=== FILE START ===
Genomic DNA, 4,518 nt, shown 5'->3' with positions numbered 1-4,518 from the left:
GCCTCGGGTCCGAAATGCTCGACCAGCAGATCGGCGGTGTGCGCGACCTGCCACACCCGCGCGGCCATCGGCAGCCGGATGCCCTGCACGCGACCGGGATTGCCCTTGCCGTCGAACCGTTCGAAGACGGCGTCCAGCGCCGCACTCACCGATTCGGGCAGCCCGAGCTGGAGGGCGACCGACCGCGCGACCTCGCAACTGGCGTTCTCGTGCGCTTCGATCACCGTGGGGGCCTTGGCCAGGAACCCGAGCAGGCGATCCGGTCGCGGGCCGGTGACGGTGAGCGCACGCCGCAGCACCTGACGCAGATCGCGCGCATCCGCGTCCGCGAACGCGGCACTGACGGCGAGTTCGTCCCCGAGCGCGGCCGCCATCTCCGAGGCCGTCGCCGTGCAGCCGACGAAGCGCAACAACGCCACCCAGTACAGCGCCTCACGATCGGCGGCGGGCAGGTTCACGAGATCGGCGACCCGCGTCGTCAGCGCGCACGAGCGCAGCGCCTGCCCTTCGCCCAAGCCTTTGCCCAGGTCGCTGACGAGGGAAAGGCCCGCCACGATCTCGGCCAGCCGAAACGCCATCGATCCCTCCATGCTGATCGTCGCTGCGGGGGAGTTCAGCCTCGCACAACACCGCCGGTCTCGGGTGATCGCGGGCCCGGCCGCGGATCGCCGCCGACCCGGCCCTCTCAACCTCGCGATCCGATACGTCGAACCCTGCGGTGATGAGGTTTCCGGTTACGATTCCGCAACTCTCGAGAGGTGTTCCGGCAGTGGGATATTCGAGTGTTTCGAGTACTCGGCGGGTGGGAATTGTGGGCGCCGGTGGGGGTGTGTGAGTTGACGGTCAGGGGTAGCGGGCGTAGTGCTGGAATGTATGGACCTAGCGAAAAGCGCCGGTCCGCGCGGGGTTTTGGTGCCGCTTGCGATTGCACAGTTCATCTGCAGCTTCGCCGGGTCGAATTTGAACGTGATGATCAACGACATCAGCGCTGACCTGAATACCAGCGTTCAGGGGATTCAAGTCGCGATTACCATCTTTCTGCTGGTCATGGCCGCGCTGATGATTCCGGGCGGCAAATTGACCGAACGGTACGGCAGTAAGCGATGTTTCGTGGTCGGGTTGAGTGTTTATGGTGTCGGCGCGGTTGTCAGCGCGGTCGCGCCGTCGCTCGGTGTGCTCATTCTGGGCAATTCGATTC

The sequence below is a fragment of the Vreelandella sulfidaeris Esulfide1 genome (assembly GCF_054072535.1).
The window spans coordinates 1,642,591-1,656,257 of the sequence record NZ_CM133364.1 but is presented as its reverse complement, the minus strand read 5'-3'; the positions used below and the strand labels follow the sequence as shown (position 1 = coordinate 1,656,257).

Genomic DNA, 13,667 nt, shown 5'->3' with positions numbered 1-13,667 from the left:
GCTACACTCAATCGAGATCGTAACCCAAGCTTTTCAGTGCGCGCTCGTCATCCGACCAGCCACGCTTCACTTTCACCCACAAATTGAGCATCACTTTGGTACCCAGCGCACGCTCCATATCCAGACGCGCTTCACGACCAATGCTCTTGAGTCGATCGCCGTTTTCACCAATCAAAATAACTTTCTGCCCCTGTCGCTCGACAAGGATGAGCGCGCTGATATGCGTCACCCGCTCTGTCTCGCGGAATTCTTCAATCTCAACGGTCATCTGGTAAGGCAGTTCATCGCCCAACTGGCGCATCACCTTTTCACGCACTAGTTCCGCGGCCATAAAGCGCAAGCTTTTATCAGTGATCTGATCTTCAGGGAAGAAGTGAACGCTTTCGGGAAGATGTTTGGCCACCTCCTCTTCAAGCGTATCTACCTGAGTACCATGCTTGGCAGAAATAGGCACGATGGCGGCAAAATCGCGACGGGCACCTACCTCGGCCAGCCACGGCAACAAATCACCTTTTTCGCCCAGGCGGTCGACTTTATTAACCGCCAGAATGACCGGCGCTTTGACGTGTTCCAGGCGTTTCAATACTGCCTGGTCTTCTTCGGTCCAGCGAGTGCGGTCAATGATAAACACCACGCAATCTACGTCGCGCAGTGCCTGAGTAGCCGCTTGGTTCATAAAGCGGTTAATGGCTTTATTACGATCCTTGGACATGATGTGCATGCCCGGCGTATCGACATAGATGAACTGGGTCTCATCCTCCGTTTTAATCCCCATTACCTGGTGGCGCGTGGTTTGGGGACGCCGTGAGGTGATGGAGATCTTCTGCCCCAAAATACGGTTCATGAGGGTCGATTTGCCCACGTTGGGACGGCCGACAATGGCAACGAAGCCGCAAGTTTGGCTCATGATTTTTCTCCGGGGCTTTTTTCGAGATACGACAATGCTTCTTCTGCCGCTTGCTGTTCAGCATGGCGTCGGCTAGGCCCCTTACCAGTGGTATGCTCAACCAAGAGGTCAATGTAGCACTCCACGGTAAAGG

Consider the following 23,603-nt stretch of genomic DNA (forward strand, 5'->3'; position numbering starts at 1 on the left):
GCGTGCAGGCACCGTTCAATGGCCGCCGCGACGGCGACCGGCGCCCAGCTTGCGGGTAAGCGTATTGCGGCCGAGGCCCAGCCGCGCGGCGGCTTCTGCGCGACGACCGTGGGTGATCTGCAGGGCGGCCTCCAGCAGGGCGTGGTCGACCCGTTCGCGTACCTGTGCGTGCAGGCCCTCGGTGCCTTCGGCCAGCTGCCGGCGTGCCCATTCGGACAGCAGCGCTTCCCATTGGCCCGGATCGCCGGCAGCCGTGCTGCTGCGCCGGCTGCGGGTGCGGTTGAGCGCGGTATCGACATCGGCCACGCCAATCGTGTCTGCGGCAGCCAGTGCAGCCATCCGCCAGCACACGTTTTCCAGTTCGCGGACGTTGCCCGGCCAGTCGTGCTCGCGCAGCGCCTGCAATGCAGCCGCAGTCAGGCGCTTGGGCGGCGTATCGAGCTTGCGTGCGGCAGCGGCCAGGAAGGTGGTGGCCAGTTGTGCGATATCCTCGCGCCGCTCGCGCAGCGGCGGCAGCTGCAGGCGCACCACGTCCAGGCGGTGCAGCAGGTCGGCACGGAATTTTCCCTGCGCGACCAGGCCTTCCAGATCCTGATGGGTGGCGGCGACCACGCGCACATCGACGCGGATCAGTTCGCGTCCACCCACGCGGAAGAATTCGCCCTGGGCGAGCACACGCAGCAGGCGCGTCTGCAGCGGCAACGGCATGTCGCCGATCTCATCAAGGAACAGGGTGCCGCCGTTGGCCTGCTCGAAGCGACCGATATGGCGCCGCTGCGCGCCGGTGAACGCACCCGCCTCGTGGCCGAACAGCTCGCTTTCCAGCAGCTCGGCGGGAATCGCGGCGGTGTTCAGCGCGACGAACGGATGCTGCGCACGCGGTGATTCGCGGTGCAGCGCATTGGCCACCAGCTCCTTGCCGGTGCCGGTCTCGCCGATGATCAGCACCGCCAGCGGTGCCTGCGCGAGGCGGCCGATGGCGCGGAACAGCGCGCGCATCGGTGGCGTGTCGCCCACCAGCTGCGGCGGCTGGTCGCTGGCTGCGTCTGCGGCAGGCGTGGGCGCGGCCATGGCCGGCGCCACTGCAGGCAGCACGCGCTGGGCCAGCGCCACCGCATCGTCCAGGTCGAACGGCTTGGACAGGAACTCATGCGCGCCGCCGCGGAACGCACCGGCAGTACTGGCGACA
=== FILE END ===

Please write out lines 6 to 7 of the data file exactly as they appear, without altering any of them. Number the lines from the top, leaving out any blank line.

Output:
GCTACACTCAATCGAGATCGTAACCCAAGCTTTTCAGTGCGCGCTCGTCATCCGACCAGCCACGCTTCACTTTCACCCACAAATTGAGCATCACTTTGGTACCCAGCGCACGCTCCATATCCAGACGCGCTTCACGACCAATGCTCTTGAGTCGATCGCCGTTTTCACCAATCAAAATAACTTTCTGCCCCTGTCGCTCGACAAGGATGAGCGCGCTGATATGCGTCACCCGCTCTGTCTCGCGGAATTCTTCAATCTCAACGGTCATCTGGTAAGGCAGTTCATCGCCCAACTGGCGCATCACCTTTTCACGCACTAGTTCCGCGGCCATAAAGCGCAAGCTTTTATCAGTGATCTGATCTTCAGGGAAGAAGTGAACGCTTTCGGGAAGATGTTTGGCCACCTCCTCTTCAAGCGTATCTACCTGAGTACCATGCTTGGCAGAAATAGGCACGATGGCGGCAAAATCGCGACGGGCACCTACCTCGGCCAGCCACGGCAACAAATCACCTTTTTCGCCCAGGCGGTCGACTTTATTAACCGCCAGAATGACCGGCGCTTTGACGTGTTCCAGGCGTTTCAATACTGCCTGGTCTTCTTCGGTCCAGCGAGTGCGGTCAATGATAAACACCACGCAATCTACGTCGCGCAGTGCCTGAGTAGCCGCTTGGTTCATAAAGCGGTTAATGGCTTTATTACGATCCTTGGACATGATGTGCATGCCCGGCGTATCGACATAGATGAACTGGGTCTCATCCTCCGTTTTAATCCCCATTACCTGGTGGCGCGTGGTTTGGGGACGCCGTGAGGTGATGGAGATCTTCTGCCCCAAAATACGGTTCATGAGGGTCGATTTGCCCACGTTGGGACGGCCGACAATGGCAACGAAGCCGCAAGTTTGGCTCATGATTTTTCTCCGGGGCTTTTTTCGAGATACGACAATGCTTCTTCTGCCGCTTGCTGTTCAGCATGGCGTCGGCTAGGCCCCTTACCAGTGGTATGCTCAACCAAGAGGTCAATGTAGCACTCCACGGTAAAGG

Consider the following 23,603-nt stretch of genomic DNA (forward strand, 5'->3'; position numbering starts at 1 on the left):